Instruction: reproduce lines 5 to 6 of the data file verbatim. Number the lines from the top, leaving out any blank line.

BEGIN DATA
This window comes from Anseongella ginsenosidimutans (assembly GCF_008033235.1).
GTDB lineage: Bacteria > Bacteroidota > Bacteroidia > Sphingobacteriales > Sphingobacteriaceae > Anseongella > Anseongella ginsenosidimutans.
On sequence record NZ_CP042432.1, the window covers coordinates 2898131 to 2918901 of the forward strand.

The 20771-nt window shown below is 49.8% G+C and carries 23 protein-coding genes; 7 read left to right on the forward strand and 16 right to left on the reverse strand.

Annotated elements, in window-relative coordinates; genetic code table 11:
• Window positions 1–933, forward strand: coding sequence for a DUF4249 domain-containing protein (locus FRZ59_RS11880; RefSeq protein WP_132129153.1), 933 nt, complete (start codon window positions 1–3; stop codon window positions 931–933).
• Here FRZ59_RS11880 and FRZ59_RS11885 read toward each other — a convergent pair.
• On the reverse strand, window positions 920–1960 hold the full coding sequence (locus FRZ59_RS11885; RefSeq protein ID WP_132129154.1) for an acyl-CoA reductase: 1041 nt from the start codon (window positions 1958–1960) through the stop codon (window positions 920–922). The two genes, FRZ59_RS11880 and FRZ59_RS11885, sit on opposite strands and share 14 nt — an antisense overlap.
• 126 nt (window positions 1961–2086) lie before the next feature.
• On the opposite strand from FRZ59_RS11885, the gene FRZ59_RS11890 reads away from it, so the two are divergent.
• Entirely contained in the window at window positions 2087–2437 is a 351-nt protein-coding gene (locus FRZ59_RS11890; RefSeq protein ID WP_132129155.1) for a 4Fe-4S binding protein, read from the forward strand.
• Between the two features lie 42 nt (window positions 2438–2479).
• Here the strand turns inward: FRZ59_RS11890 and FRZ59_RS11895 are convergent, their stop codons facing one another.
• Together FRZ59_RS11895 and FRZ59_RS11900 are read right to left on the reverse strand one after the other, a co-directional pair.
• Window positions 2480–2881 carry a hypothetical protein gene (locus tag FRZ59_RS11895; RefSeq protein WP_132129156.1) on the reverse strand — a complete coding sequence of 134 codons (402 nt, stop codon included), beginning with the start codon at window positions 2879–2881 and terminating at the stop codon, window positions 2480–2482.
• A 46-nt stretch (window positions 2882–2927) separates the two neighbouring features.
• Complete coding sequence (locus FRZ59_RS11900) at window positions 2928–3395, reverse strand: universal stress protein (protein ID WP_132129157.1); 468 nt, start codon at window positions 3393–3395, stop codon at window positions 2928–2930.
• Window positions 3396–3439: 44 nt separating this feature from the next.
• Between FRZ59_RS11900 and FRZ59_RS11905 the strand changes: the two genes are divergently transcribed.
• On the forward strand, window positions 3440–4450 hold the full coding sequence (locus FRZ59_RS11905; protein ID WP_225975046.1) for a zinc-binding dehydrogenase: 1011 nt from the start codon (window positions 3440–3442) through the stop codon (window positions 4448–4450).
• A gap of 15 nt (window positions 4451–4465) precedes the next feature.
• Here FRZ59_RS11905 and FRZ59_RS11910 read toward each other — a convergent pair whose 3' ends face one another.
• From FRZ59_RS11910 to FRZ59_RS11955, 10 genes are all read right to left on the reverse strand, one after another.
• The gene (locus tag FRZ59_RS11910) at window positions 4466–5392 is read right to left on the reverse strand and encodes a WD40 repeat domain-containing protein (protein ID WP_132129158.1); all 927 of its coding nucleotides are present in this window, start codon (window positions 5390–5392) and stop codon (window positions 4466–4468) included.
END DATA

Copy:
Annotated elements, in window-relative coordinates; genetic code table 11:
• Window positions 1–933, forward strand: coding sequence for a DUF4249 domain-containing protein (locus FRZ59_RS11880; RefSeq protein WP_132129153.1), 933 nt, complete (start codon window positions 1–3; stop codon window positions 931–933).